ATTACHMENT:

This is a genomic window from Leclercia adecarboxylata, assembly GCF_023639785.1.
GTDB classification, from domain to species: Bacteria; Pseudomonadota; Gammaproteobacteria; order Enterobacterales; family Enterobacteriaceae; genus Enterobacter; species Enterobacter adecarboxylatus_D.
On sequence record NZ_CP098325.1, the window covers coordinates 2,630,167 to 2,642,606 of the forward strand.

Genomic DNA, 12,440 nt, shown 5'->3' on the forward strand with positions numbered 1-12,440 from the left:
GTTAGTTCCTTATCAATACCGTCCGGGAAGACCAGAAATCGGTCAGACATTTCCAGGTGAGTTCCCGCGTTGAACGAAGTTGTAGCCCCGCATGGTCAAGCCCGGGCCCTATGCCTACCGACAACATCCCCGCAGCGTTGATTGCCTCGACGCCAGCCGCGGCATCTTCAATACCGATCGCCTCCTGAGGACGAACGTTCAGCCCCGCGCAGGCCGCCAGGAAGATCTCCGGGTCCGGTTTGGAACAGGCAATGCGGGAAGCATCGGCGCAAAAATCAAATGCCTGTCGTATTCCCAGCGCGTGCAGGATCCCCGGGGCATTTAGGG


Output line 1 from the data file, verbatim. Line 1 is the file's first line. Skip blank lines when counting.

This is a genomic window from Leclercia adecarboxylata, assembly GCF_023639785.1.